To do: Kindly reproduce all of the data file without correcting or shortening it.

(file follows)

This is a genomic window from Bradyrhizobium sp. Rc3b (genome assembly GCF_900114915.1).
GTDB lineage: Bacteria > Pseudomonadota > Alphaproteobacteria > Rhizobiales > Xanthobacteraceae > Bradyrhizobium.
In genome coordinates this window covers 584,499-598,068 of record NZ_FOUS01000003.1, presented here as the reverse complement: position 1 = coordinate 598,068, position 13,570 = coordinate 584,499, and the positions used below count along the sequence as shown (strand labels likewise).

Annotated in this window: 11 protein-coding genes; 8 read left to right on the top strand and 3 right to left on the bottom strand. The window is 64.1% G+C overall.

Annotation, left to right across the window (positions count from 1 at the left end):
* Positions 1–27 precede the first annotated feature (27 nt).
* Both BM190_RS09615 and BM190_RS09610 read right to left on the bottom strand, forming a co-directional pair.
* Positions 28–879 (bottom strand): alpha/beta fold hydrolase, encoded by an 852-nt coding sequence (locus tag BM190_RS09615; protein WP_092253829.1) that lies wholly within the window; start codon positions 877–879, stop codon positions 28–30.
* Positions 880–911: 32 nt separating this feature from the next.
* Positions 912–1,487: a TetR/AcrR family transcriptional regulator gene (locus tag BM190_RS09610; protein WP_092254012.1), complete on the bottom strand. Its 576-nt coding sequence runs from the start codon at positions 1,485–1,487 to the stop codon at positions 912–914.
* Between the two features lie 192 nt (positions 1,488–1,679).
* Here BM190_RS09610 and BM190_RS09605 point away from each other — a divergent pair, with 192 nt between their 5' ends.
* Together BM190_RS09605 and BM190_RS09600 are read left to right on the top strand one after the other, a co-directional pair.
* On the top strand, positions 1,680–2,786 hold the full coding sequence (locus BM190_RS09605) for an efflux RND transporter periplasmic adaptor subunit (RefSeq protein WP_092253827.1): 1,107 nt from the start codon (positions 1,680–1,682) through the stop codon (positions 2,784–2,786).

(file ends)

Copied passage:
This is a genomic window from Bradyrhizobium sp. Rc3b (genome assembly GCF_900114915.1).
GTDB lineage: Bacteria > Pseudomonadota > Alphaproteobacteria > Rhizobiales > Xanthobacteraceae > Bradyrhizobium.
In genome coordinates this window covers 584,499-598,068 of record NZ_FOUS01000003.1, presented here as the reverse complement: position 1 = coordinate 598,068, position 13,570 = coordinate 584,499, and the positions used below count along the sequence as shown (strand labels likewise).

Annotated in this window: 11 protein-coding genes; 8 read left to right on the top strand and 3 right to left on the bottom strand. The window is 64.1% G+C overall.

Annotation, left to right across the window (positions count from 1 at the left end):
* Positions 1–27 precede the first annotated feature (27 nt).
* Both BM190_RS09615 and BM190_RS09610 read right to left on the bottom strand, forming a co-directional pair.
* Positions 28–879 (bottom strand): alpha/beta fold hydrolase, encoded by an 852-nt coding sequence (locus tag BM190_RS09615; protein WP_092253829.1) that lies wholly within the window; start codon positions 877–879, stop codon positions 28–30.
* Positions 880–911: 32 nt separating this feature from the next.
* Positions 912–1,487: a TetR/AcrR family transcriptional regulator gene (locus tag BM190_RS09610; protein WP_092254012.1), complete on the bottom strand. Its 576-nt coding sequence runs from the start codon at positions 1,485–1,487 to the stop codon at positions 912–914.
* Between the two features lie 192 nt (positions 1,488–1,679).
* Here BM190_RS09610 and BM190_RS09605 point away from each other — a divergent pair, with 192 nt between their 5' ends.
* Together BM190_RS09605 and BM190_RS09600 are read left to right on the top strand one after the other, a co-directional pair.
* On the top strand, positions 1,680–2,786 hold the full coding sequence (locus BM190_RS09605) for an efflux RND transporter periplasmic adaptor subunit (RefSeq protein WP_092253827.1): 1,107 nt from the start codon (positions 1,680–1,682) through the stop codon (positions 2,784–2,786).